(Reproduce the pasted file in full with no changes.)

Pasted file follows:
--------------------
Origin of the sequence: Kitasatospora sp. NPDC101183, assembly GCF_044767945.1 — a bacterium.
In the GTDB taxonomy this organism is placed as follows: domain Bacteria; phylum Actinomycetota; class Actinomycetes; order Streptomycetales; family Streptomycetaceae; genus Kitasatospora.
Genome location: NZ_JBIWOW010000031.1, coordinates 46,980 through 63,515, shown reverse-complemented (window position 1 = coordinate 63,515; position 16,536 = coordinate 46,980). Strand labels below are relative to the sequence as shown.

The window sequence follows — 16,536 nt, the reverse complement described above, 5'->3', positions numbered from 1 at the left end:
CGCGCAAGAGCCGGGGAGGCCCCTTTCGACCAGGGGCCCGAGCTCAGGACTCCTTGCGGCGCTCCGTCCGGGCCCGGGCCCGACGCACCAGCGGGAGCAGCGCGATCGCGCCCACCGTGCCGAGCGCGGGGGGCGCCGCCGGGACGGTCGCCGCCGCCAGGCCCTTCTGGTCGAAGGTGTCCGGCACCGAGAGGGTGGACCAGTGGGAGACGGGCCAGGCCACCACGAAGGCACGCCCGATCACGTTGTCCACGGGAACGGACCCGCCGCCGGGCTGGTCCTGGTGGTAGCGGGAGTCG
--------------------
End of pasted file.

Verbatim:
Origin of the sequence: Kitasatospora sp. NPDC101183, assembly GCF_044767945.1 — a bacterium.
In the GTDB taxonomy this organism is placed as follows: domain Bacteria; phylum Actinomycetota; class Actinomycetes; order Streptomycetales; family Streptomycetaceae; genus Kitasatospora.
Genome location: NZ_JBIWOW010000031.1, coordinates 46,980 through 63,515, shown reverse-complemented (window position 1 = coordinate 63,515; position 16,536 = coordinate 46,980). Strand labels below are relative to the sequence as shown.

The window sequence follows — 16,536 nt, the reverse complement described above, 5'->3', positions numbered from 1 at the left end:
CGCGCAAGAGCCGGGGAGGCCCCTTTCGACCAGGGGCCCGAGCTCAGGACTCCTTGCGGCGCTCCGTCCGGGCCCGGGCCCGACGCACCAGCGGGAGCAGCGCGATCGCGCCCACCGTGCCGAGCGCGGGGGGCGCCGCCGGGACGGTCGCCGCCGCCAGGCCCTTCTGGTCGAAGGTGTCCGGCACCGAGAGGGTGGACCAGTGGGAGACGGGCCAGGCCACCACGAAGGCACGCCCGATCACGTTGTCCACGGGAACGGACCCGCCGCCGGGCTGGTCCTGGTGGTAGCGGGAGTCG